Is Mark-To-Market Accounting Coming To An End?

Mark-to-market accounting needs to die. It should be stabbed in the heart with a cedar stake, shot through the temple with a silver bullet and then buried under six feet of garlic powder. Like the evil killer in a horror flick, we need to make sure it never gets up off the floor ever again,” Brian Wesbury and Robert Stein at The Institutional Risk Analyst writes in a commentary.

“While we do not agree with everything Ben Bernanke is doing these days, his comments, which finger the impact of accounting rules and conventions on the economy, are right on the money.”

Institutional Risk Analyst

“Commercial real estate loans should not be marked down because the collateral value has declined. It depends on the income from the property, not the collateral value.”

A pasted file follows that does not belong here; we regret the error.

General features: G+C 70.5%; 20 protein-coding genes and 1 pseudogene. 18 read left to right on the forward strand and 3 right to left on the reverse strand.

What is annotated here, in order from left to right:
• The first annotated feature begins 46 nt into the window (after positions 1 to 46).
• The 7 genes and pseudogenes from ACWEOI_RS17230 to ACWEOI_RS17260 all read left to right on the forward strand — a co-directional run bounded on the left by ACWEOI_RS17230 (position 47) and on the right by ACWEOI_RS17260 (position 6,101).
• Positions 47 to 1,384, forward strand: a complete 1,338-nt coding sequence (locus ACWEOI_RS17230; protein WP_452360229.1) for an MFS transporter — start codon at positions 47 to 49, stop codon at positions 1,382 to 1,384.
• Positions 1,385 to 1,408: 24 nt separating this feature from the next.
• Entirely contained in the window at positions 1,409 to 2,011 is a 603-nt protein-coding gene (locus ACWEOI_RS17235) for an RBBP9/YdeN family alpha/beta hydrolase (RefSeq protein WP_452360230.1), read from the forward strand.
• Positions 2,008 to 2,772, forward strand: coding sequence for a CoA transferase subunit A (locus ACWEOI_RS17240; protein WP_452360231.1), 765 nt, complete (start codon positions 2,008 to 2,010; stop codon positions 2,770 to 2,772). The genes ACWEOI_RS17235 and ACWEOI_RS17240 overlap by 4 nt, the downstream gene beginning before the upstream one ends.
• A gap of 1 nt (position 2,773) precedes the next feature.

Ben S. Bernanke

(February 24, 2010)

It would have been much better for the economy if Chairman Bernanke had been this clear about mark-to-market accounting back in 2008. If he had been, the US might have avoided the Panic of 2008. But it’s never too late, and now that mark-to-market ideology is affecting the ability of the Federal Reserve to exit its quantitative easing, he’s finally onboard.

In November 2007, FASB reinstated mark-to-market accounting for the first time since 1938. This rule uses bids (exit prices) to value assets. So far, so good. However, in 2008, the market for asset-backed securities dried up. The prices of bonds that were still paying in full fell by 60% or 70%, and those losses were often driven through the income statement. This wiped out regulatory capital, caused bankruptcies and created a vicious downward spiral in the economy. In retrospect, it is clear that this accounting rule was a potent pro-cyclical force behind the Panic of 2008.